Less than one percent of murderers are sentenced to death, while only two percent of death row inmates are executed. The reason that this is relevant is because having this many people on death row drains the taxpayer’s money. Today more than 75 inmates on death row have sat more than 20 years. If an inmate has been on death row for over 20 years then he deserves to die because that person is draining the taxpayer’s money. In May of 2000, a recent study on the death penalty found that 65 percent of the US supports the death penalty (Farrell).
With that amount of people supporting the death penalty, there should be no problem putting murderers to death because the majority likes the death penalty. Many people say that the death penalty does not even help because there are not enough people being executed. One major way the death penalty helps is that it could relieve a family if someone is murdered and the convicted criminal is put to death. A perfect example was Timothy McVeigh when he was put to death in 2001, which was the first execution by the government since 1963 (CNN. com). The death penalty is good because the inmates who deserve to be killed, should be killed. This is a circular argument, which is a logical fallacy.
A circular argument is when someone reaches a conclusion because it is true by not proven by facts, in other words the argument chases its own tail. I believe that if the people are just going in a circular argument then there is no way that, the people will gain ground to get rid of the death penalty. In the year 2002, there were at least 1,526 people executed in 31 countries, and at least 3,248 people were sentenced to death in 67 countries. In addition, 81 percent of the executions took place in China, Iran, and the U.S.A. (Farrell). Those facts are just for 2002 and it seems that the number of people executed during this time was a large number. The death penalty is helping cut down the population of inmates on death row.
There is no reason for them to believe that this is not helping. It seems that there is not a large number but if someone was to look at the statistics, it is actually a lot (Justice For All). Giving relief to friends and families for the murders on the their sibling or friend is done through the death penalty. The death penalty solves the overcrowding problem and this process is a humane action. Many people are losing their tax dollars to the government to pay for death row murderers, while these murderers should receive the death. These murderers do not deserve to live and have all of their expenses paid for committing those crimes.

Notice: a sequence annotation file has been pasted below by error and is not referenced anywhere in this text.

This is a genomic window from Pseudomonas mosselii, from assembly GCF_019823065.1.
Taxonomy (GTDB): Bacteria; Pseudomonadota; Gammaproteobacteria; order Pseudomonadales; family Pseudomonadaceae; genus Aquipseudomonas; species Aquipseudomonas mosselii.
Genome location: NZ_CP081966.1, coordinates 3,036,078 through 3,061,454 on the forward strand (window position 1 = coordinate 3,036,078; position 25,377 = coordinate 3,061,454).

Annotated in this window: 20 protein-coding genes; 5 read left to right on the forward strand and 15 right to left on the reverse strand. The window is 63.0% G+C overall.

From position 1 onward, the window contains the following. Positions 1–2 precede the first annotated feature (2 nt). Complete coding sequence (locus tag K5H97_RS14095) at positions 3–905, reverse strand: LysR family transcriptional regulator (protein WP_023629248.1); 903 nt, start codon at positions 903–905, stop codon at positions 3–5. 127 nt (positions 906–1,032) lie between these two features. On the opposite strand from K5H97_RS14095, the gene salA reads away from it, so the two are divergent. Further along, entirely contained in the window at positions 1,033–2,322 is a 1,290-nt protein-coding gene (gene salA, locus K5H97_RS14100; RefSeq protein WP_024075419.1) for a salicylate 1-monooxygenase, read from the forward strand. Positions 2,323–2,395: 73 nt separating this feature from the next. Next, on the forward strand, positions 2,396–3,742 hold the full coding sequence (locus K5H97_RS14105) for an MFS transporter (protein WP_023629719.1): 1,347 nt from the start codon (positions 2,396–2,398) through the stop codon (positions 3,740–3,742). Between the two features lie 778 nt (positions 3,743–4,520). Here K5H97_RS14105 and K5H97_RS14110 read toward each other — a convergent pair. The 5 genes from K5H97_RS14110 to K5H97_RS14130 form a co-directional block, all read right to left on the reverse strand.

Now, why should anyone agree with not having the death penalty? They should not! The death penalty helps resolve many problems, such as the overcrowding problem. This process is humane and the persons that perform this task are not playing God. In the Bible, God has said that the people should uphold the law (Holy Bible). In the future, many problems could be resolved keeping the death penalty and not getting rid of it.
Amnesty International. ‘The Death Penalty. ‘ The Death Penalty. 22 Oct. 2003 web index eng. Burns, Kari Sable. ‘Death Penalty.
‘ Kari Sable. com. 27 Oct. 2003 web ‘Timothy McVeigh Dead’. 11 June 2001.14 Nov. 2003 web Death Penalty Information Center. ‘Death Penalty Info. ‘ Death Penalty Information Center. 21 Oct. 2003 Death Penalty Information Center.
‘The History of the Death Penalty. 21 Oct. 2003. http: // . Death Penalty info. org / article. php? did = 199&said = 15. The Holy Bible Farrell, Mike. ‘Death Penalty. ‘ Death Penalty Focus.
22 Oct. 2003 web statistics.’s html. Justice For All. ‘Pro-Death Penalty. ‘ Pro-Death Penalty.
22 Oct. 2003 News Batch. 15 Oct. 2003.27 Oct. 2003.